1. Overview

Police community support officers (PCSOs) were introduced into the Met in 2002 to provide London with an increased visible police presence and to work alongside regular police officers in reducing crime and making communities safer. Our PCSOs are out on the streets, talking to local people, supporting officers, preventing crime, managing traffic and building the kind of relationships that residents value deeply.

The role of the PCSO

We have different types of roles for our London PCSOs, all providing a reassuring and visible presence. Our transport teams work closely with Transport for London to deliver the Mayor’s Transport Strategy.

Our PCSO roles include:

  • Safer Neighbourhood Teams – focussing on crime and antisocial behaviour within the community.
  • Safer Transport Teams – focussing on over-ground transport, working with the public to ensure and reassure that our transport networks are safe.
  • Roads Policing Teams – working alongside Traffic Officers, dealing with collision scenes, incidents and broken down vehicles.
  • Reassurance Tasking Teams – visible presence on the roads, enforcing red routes and managing network disruption.
  • Commercial Vehicle Unit – focussing on HGV offences, both from a reaction and prevention perspective.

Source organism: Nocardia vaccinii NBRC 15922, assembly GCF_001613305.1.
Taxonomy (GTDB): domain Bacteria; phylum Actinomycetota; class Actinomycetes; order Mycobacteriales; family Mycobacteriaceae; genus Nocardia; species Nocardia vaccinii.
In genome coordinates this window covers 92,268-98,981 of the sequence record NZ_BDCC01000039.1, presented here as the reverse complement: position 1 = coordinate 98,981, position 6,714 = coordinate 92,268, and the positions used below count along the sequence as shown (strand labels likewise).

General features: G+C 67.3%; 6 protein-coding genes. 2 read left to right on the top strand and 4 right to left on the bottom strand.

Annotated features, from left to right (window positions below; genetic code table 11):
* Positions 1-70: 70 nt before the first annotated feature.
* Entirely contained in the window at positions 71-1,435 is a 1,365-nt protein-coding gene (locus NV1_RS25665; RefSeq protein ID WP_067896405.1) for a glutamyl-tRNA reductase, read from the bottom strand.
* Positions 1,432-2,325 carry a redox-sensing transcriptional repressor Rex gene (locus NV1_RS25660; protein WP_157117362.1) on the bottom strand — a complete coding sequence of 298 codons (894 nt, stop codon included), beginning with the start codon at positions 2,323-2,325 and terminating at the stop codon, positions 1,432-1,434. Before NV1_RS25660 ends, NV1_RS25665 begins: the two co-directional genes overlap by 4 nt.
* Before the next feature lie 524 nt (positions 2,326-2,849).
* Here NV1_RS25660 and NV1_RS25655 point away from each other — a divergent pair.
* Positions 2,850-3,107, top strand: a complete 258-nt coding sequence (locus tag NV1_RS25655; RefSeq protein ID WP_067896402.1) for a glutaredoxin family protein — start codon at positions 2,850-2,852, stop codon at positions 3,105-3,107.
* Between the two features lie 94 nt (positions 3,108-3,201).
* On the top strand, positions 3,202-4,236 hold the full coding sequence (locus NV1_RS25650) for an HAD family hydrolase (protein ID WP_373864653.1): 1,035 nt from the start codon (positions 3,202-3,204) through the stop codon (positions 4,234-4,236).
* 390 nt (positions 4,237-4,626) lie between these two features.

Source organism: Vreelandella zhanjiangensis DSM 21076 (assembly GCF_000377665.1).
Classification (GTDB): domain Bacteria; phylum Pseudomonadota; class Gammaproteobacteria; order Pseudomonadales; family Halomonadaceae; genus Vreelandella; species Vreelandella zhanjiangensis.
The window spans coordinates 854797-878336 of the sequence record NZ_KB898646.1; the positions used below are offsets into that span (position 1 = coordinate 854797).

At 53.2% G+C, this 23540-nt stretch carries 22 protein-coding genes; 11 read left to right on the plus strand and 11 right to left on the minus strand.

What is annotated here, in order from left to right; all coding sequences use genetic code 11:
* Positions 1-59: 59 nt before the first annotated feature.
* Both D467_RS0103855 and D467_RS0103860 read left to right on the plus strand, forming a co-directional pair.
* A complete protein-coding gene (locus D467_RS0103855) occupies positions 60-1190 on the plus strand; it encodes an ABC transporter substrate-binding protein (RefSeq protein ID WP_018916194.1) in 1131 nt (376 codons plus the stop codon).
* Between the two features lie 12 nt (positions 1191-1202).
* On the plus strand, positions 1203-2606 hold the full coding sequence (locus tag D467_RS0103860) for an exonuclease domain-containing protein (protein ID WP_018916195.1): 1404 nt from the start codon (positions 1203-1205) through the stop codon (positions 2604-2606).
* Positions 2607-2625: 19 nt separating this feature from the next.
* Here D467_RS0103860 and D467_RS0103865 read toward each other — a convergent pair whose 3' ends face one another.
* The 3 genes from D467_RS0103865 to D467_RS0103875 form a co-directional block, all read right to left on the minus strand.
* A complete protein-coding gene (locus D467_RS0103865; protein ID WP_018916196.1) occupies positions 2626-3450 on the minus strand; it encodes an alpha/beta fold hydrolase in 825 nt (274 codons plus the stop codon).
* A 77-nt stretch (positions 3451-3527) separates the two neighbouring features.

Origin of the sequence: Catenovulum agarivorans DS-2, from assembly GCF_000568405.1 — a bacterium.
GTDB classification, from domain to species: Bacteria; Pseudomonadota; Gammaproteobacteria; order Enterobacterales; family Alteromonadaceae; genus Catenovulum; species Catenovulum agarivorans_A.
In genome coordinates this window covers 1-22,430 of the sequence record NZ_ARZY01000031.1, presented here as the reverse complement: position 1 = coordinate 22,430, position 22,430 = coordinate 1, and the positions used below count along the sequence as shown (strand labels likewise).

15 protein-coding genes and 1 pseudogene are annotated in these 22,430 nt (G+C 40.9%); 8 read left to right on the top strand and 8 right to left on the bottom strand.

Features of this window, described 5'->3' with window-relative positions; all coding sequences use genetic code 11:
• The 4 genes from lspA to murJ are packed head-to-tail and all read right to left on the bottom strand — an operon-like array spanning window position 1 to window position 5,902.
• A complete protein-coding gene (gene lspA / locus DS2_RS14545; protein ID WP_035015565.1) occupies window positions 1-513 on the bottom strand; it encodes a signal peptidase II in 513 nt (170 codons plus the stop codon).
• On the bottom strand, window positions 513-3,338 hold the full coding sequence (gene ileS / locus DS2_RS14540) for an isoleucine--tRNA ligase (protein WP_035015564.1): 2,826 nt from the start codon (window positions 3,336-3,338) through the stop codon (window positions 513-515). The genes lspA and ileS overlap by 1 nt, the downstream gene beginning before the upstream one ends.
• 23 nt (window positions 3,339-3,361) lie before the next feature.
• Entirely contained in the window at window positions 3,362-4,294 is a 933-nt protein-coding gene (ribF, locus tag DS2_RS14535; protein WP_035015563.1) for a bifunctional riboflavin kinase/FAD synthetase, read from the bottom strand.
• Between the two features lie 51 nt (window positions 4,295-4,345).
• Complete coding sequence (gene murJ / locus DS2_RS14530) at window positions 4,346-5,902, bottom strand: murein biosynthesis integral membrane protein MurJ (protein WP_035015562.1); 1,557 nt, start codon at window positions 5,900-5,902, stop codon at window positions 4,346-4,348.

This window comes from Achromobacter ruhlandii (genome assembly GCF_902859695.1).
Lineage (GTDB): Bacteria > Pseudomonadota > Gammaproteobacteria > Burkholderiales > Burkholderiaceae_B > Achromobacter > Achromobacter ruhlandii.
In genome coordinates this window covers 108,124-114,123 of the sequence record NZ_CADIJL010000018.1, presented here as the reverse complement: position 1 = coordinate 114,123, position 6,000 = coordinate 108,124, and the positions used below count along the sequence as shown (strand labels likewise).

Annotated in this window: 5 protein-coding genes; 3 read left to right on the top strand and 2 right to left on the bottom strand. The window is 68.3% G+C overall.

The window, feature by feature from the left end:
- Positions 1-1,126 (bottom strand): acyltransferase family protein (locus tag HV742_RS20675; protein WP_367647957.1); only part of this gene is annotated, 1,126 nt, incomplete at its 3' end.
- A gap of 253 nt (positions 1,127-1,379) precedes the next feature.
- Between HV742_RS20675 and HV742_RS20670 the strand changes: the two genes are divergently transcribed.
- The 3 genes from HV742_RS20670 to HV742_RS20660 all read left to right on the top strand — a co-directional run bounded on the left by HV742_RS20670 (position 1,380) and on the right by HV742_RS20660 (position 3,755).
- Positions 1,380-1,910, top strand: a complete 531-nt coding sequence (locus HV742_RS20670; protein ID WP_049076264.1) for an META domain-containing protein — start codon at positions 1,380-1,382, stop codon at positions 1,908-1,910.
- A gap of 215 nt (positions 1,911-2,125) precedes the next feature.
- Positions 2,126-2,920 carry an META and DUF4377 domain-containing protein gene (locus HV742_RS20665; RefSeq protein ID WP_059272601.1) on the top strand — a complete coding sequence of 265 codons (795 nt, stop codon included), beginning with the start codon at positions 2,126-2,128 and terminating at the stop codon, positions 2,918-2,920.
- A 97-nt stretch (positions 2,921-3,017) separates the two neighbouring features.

• Cycle Safety Team – visible cycle presence, engaging with other cyclists around road safety, casualty reduction and enforcement.

What does a PCSO get involved in each day?

PCSOs generally perform routine duties, assisting and supporting police officers, gathering intelligence, carrying out security patrols and, through their presence alone, reassuring the public. Where possible, they also attend to matters not requiring police powers.

Depending on which role you take, you could be trained and called upon to do any number of activities, including:

  • Providing support at ceremonial and special events.
  • Responding to major incidents and security alerts.
  • Making house-to-house enquiries.
  • Directing traffic and removing vehicles.
  • Issuing fixed penalty notices.

Do you have a say in where and when you work?

You can apply to work full-time or part-time, depending on your circumstances. However, when it comes to agreeing any individual flexible working requests, priority is given to operational and business needs. And while you will ultimately be posted wherever you’re most needed, your location preferences will be taken into account when considering where to place you.

There are currently vacancies at most locations. During the recruitment process, you will be asked some preference information around where you’d like to be posted to help inform our decision making. We cannot guarantee that we can accommodate your preferences as operational requirements will inform where we need to post new PCSOs, but we will endeavour to work with your preference where possible.

The conditioned hours are 36hrs per week, full time excluding breaks. The Met is a 24 hour service and accordingly PCSOs are generally required to work a shift pattern that includes a combination of morning, day time, evening and night shifts. The shift patterns vary from location to location depending on the operational needs of that area.